Among these projects was high-fidelity audio. Sandy encouraged research on perceptual audio encoding and participation in ISO MPEG, resulting in the MPEG Advanced Audio Coding (AAC) international standard. He contracted for the development of innovative test platforms for AAC, including the Euphony processor, one of the first system-on-chip microprocessors. Euphony was the “brains” of one of the first solid-state music players, FlashPAC, which was used to demonstrate AAC to potential adopters. Today AAC is deployed on every smartphone worldwide and is used by Spotify and Apple Music.

    Sandy identified critical problems and proposed elegant and efficient solutions. Both personally and in his managerial role, he put those solutions into practice that changed the world. Sandy was completely behind every aspect of the work; yet for many of his contributions, his name does not appear at all. He worked quietly and powerfully behind the scenes, multiplying his effectiveness by remaining in the background.

    A superb manager of technical work and fully capable of doing pretty much anything on his own, he devoted most of his time as a research manager to helping his colleagues do their best work. Among the numerous examples, Bjarne Stroustrup (NAE 2004) started work on what became the C++ programming language to support Sandy’s network simulation experiments.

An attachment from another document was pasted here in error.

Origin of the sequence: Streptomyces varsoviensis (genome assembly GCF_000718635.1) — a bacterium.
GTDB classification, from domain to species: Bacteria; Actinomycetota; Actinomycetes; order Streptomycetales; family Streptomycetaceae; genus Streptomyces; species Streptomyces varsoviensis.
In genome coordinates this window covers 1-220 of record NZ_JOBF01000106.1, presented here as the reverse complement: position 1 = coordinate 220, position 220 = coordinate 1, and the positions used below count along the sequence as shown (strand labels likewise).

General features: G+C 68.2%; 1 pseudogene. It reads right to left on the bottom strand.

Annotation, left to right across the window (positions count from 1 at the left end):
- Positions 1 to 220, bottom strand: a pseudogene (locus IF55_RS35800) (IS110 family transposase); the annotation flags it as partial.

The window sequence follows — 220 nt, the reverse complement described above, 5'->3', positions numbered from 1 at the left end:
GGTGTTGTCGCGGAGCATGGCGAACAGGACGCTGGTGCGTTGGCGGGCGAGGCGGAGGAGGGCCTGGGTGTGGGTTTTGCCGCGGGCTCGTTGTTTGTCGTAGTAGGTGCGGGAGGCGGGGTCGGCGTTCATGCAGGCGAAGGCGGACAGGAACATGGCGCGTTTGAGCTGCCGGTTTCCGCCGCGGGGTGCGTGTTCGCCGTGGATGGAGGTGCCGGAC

He put great thought and care into the physical and organizational design of the Shannon Laboratories space for AT&T Labs Research, with an eye toward creating the kind of research culture he wanted to foster.

    Sandy received numerous awards for his pioneering contributions to the architecture of communication networks through the development of virtual circuit switching technology. He was a member of the National Academy of Engineering and a fellow of the British Computer Society and the IEEE. He was a life member of the Association for Computing Machinery. He received the 1989 Koji Kobayashi Computers and Communications Award “for contributions to computer communications and the invention of virtual-circuit switching,” the Association for Computing Machinery 1992 SIGCOMM Award for “pioneering concepts, such as virtual circuit switching, space-division packet switching, and window flow control,” and the 2001 IEEE Richard W. Hamming Medal “for pioneering contributions to the architecture of communication networks through the development of virtual circuit switching technology.” He held more than 20 patents.

    As a young man, Sandy was an avid cyclist, going on weekly rides with the local club (a passion he passed on to his sons). He enjoyed building and creating things and always had a workshop. He also loved being outside in nature. He was quiet, thoughtful, kind, and a wonderful colleague, manager, and friend. He is survived by his wife, Elisabeth, and his sons Tim and Ben and their families.